We have 15 years of archives. Links older than a year may have been updated to point to similar cars available to bid on eBay.
This E34 Alpina sold for $26,000 on 1/10/2022.
Itâ€™s hard to imagine being the bottom of the totem pole at Alpina, but the 3.5/1 might just be that car. In part thatâ€™s because the E34 lineup was so robust, featuring the cool 3.0 Allrad and the Learjet-channeling BiTurbo. When BMW ceased the production of the M30, V8 powered 310 and 340 horsepower 4.0 and 4.6 models replaced the inline-6. In comparison to those headliners, the 254 horsepower B10 3.5/1 seemed like an article more suited for the corner of page 2. However, consider for a moment that the B10 3.5/1â€™s power numbers were nearly identical to the contemporary super-saloon S38-powered E28 M5 when it was launched and it helps to restore some clarity to the impressiveness of the products rolling out of Buchloe. Today chassis number 520 of the 572 3.5/1s produced is up for sale in Indiana:
Update 6/15/18: After not selling last year with a $14,500 Buy It Now, the Alpina B10 3.5/1 part of this duo is back up for sale having finally been washed at the same asking price. Will it find a buyer this time around?
Just because it’s got an exotic name or badge doesn’t mean it’s automatically out of your reach. That’s the lesson for today’s twin E34s. If you’re willing to undertake a bit of a project you can certainly save money up front. Just like we saw with the S65 AMG Andrew wrote up, the initial cost you pay only going to be part of your total outlay but for the price of a small economy car, you can grab another league of luxury, performance and exclusivity that a Nissan Versa could never dream of matching. So which of these project E34s is the one you’d chose, or are both busts?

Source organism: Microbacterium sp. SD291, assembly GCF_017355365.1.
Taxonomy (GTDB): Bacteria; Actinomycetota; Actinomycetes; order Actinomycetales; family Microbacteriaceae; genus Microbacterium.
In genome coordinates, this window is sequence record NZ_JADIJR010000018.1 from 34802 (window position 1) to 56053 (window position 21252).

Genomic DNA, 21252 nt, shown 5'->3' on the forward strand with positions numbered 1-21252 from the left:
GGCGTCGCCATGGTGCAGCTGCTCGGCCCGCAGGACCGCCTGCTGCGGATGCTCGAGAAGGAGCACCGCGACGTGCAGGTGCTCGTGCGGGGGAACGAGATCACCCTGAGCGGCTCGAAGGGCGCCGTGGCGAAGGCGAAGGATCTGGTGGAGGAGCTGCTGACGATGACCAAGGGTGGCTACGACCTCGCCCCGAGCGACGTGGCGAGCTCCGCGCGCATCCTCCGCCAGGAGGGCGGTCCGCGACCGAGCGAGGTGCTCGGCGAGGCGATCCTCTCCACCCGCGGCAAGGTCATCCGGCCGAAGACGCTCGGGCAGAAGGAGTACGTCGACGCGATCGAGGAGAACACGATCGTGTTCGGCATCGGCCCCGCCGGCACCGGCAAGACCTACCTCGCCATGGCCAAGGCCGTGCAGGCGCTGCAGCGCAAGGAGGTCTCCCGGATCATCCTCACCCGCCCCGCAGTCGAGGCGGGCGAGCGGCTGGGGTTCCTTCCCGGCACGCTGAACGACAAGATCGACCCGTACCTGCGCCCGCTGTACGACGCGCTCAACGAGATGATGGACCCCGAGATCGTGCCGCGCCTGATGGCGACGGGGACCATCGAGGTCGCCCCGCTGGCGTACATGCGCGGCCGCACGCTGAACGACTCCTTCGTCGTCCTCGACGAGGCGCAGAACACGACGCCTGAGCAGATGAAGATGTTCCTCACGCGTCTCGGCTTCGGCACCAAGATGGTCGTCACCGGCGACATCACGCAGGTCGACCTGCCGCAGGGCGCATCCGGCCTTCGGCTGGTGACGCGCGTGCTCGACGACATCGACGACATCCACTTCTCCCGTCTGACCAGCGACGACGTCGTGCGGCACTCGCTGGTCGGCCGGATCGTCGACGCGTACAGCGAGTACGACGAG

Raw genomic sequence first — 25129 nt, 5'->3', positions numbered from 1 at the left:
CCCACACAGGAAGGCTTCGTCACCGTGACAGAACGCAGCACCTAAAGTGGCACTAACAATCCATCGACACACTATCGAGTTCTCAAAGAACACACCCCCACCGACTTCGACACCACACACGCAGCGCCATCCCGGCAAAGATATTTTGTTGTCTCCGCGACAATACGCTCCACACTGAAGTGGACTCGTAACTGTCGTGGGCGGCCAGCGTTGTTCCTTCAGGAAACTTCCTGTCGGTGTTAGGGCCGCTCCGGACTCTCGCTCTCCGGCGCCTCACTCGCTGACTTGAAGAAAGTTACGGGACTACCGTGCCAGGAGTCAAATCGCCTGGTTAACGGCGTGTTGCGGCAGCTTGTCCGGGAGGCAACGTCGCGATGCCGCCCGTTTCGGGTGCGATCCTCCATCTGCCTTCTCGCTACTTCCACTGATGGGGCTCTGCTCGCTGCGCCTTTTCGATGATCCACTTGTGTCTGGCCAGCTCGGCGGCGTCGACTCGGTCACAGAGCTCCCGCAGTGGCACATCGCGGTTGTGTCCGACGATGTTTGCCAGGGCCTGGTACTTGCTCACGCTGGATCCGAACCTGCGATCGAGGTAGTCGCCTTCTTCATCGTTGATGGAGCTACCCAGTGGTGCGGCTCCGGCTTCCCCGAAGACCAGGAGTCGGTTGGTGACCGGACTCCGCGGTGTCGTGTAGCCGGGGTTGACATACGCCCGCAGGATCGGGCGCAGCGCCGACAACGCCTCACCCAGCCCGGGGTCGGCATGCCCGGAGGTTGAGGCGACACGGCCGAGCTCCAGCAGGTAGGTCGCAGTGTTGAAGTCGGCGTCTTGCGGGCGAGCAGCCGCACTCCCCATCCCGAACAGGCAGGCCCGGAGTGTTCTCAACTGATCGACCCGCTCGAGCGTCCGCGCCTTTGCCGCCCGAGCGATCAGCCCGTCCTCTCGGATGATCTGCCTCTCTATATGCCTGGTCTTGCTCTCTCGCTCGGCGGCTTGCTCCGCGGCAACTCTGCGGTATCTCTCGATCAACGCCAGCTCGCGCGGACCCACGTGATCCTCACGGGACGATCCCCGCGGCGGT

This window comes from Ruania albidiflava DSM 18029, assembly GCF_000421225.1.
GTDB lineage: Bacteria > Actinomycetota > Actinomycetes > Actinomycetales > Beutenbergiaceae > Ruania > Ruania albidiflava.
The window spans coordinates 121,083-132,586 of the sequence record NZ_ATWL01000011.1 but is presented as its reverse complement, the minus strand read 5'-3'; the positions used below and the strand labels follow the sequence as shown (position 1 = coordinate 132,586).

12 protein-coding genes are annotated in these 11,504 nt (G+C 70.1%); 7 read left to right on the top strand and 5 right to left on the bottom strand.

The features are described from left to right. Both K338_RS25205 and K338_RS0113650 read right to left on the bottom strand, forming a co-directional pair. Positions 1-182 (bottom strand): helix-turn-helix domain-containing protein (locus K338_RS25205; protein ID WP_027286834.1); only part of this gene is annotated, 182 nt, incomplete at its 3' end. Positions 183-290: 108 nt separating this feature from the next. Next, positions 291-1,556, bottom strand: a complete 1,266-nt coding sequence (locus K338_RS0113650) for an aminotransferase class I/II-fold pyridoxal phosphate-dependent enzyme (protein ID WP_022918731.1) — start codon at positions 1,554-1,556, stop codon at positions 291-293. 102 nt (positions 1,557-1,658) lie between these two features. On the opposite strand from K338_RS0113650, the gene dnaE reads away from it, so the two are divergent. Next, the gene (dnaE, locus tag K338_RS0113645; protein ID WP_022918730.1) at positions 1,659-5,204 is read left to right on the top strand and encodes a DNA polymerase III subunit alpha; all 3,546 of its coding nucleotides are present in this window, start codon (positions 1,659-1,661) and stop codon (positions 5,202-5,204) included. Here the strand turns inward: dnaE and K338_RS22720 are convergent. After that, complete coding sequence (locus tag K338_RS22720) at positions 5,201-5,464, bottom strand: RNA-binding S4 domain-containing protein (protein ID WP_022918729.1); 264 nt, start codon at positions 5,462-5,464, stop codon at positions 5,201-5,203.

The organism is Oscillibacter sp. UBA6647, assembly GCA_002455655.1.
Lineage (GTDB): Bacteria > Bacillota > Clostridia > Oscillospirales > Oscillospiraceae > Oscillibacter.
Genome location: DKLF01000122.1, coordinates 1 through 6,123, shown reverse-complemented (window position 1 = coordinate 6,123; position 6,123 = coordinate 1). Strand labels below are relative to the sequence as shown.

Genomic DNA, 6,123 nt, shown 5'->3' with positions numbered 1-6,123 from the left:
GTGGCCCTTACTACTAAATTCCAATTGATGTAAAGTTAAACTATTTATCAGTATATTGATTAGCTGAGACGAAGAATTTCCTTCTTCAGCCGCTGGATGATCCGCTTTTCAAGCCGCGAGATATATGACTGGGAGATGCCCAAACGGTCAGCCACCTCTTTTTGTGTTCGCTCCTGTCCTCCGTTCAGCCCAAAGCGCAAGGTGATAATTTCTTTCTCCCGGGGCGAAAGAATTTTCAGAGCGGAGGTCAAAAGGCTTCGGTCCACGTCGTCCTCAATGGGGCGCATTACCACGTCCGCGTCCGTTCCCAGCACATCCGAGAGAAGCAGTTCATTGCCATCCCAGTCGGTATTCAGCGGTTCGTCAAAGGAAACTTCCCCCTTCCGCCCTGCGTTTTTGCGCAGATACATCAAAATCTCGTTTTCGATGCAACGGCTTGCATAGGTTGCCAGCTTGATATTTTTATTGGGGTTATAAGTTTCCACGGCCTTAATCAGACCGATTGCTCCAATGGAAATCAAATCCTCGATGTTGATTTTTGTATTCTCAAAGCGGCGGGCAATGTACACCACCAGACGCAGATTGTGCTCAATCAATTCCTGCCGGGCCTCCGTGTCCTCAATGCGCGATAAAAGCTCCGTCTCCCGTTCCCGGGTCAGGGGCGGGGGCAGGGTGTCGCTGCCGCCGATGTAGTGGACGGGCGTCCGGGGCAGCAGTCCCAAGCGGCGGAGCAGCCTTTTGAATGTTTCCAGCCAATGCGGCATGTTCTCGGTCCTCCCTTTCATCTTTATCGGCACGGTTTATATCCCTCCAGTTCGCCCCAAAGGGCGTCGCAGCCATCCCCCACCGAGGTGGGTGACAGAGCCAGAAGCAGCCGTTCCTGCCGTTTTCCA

Update 2/18/18 – the Buy It Now option dropped from $28,500 to $18,000. What a deal!
Lucky for us, we get to continue the string of great-to-see Alpina E34s today with this B10 3.5/1. Unlike the BiTurbo from last week, the 3.5/1 made due with a naturally aspirated form of the M30. Still, head and software changes netted over 250 horsepower, and with the suspension and aerodynamic tweaks you’ve come to expect from Buchloe these were anything but pokey. Best of all, because they’re not the more extoic twin-turbo version pricing is a lot more manageable in general.
But several of the last Alpinas I’ve written up have also had major credential problems. So is this one to consider collectable, or is it another clever copy?